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When I was asked by al-Jazeera Television to be interviewed with regard to an article in the Guardian about the latest Channel 4 film on Sri Lanka, they kindly sent me a link which showed previous stories on Sri Lanka. The most prominent below the current story was an article by Gethin Chamberlain entitled ‘Civilians held in Sri Lanka camps face disease threat’.

The name and the headline brought back many memories of the tremendous threats Sri Lanka faced back in 2009. The article was written by Gethin Chamberlain in Menik Farm on April 20th that year. This was part of an effort we made then to show journalists what was going on. Most of them reported honestly, in particular the Indian journalists, who were able thus to assuage the fears of many of those in Tamil Nadu who might have succumbed to negative propaganda.

In that sense those of us who wanted an open policy with regard to journalists were justified. But we were not helped by Gethin Chamberlain and a few others, who somehow seemed determined to denigrate Sri Lanka at every conceivable opportunity. The headline he used on April 20th exemplifies this approach, with its highlighting of a ‘disease threat’.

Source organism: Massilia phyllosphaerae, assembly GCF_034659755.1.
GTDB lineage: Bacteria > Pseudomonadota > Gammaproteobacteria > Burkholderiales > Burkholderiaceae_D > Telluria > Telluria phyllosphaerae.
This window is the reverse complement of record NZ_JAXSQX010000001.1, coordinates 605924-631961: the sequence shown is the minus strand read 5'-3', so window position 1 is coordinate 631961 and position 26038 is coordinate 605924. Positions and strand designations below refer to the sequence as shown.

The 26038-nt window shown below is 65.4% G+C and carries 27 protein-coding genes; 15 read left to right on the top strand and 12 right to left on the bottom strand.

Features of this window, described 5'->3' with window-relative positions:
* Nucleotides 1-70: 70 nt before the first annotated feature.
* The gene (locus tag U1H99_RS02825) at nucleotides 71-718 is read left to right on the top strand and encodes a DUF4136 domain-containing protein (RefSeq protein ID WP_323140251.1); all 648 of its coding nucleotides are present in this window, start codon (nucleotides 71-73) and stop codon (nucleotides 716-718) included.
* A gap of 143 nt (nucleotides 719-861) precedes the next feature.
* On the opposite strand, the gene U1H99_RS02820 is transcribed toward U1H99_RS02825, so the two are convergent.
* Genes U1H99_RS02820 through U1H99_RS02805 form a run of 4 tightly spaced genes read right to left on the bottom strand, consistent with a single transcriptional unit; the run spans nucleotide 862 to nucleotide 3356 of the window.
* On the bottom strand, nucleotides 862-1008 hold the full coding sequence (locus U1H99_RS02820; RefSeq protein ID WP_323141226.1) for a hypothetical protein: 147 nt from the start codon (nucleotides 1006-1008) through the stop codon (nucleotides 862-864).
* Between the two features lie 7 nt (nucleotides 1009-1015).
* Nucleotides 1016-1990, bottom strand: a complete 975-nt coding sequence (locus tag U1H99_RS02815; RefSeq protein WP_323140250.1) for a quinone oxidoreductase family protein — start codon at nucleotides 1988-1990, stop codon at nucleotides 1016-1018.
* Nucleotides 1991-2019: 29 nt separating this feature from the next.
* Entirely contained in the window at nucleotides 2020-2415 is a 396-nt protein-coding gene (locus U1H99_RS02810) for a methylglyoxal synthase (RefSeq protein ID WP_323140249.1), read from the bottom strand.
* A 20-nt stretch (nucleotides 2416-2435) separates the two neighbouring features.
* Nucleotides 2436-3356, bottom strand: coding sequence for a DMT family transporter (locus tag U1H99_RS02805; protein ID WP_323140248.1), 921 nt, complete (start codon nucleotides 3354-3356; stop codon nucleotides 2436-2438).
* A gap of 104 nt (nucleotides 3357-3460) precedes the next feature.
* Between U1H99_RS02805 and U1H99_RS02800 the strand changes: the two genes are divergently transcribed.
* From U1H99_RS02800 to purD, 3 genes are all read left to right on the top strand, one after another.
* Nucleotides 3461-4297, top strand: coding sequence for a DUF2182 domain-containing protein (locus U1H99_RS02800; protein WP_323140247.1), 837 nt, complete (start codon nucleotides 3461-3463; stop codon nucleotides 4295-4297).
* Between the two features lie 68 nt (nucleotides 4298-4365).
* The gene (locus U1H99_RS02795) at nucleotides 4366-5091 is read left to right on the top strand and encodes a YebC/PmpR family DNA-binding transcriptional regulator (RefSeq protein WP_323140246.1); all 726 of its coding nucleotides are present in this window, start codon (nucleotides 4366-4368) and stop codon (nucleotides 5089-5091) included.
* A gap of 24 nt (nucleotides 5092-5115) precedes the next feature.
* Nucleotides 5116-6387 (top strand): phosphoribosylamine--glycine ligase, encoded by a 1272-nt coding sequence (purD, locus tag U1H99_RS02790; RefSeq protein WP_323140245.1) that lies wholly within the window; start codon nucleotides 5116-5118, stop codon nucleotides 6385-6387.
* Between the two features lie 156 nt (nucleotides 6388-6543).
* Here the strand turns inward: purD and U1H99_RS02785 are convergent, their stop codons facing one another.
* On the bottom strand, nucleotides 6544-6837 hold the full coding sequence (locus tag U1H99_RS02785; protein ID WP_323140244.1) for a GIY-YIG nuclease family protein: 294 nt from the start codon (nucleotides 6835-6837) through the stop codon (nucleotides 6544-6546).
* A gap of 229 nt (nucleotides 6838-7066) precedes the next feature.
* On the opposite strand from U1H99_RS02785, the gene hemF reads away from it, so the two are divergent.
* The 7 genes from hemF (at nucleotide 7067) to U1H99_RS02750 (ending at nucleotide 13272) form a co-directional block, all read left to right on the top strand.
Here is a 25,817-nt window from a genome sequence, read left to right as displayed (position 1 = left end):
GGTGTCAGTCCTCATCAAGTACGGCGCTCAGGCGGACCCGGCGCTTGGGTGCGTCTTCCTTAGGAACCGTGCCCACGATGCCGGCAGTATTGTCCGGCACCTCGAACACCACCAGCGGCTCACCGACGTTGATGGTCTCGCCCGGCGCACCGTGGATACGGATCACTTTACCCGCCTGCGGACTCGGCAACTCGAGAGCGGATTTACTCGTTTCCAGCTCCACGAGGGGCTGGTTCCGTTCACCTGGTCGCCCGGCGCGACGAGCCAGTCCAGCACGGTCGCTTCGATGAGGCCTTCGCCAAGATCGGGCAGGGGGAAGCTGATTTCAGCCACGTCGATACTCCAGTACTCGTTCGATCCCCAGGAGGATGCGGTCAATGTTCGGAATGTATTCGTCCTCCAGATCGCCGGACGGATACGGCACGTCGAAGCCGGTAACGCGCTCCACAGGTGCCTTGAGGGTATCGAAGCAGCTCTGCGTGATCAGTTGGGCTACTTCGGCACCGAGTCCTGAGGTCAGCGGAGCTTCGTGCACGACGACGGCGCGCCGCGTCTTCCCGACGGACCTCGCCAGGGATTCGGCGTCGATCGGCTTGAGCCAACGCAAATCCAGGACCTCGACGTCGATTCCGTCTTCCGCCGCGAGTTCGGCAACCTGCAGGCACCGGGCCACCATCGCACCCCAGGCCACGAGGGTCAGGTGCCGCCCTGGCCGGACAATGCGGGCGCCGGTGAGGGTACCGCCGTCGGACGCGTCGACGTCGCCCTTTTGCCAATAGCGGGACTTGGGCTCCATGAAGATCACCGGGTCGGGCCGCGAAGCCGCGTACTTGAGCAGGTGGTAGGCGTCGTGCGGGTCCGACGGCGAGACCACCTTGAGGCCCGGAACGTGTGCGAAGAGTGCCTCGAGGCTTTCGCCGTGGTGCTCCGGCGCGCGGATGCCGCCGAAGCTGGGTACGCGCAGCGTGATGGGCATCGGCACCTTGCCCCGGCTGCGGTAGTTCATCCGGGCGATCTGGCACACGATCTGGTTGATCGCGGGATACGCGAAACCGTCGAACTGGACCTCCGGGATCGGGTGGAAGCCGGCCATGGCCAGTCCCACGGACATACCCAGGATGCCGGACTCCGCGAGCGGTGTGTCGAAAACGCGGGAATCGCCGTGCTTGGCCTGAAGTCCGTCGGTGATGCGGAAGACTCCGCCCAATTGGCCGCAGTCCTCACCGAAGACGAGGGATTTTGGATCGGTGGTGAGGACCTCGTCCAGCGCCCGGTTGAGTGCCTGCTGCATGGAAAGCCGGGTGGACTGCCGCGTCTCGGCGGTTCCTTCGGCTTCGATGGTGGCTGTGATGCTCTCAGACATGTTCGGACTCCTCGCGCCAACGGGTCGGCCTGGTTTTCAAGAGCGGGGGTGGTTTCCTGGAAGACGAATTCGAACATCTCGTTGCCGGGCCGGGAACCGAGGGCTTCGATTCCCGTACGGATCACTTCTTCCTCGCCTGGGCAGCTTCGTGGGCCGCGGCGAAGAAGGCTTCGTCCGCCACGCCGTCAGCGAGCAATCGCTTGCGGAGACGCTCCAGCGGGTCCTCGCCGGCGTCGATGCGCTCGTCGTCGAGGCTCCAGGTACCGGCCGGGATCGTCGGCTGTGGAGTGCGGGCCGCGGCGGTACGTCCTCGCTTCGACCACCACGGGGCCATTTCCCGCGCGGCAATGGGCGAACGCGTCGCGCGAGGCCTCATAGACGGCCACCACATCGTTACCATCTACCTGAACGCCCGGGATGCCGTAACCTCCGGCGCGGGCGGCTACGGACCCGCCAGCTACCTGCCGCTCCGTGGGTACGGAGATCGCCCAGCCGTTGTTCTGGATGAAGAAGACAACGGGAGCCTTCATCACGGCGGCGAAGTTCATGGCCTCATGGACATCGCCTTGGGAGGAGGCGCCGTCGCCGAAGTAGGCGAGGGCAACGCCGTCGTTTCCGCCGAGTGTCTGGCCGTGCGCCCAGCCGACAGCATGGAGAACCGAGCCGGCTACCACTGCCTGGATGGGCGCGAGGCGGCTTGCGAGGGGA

But we were used to this by then. For several months before this, we had read reports that noted that there had been no epidemics amongst those the Tigers had forcibly taken with them when they retreated, despite the crowded and unsanitary conditions in which they were forced to live. But most such articles predicted an epidemic soon, though when nothing of the sort occurred, there were no plaudits for our health services, which we kept going throughout the war. Similarly, there were constant warnings of possible outbreaks of disease at Menik Farm, with no appreciation by journalists of the fact that they were proved wrong. Not unsurprisingly, none of them picked up on the appreciation extended by the UN to the Sri Lankan government for having avoided the catastrophe that had been so confidently predicted.

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Rajiva Wijesinha

June 2011
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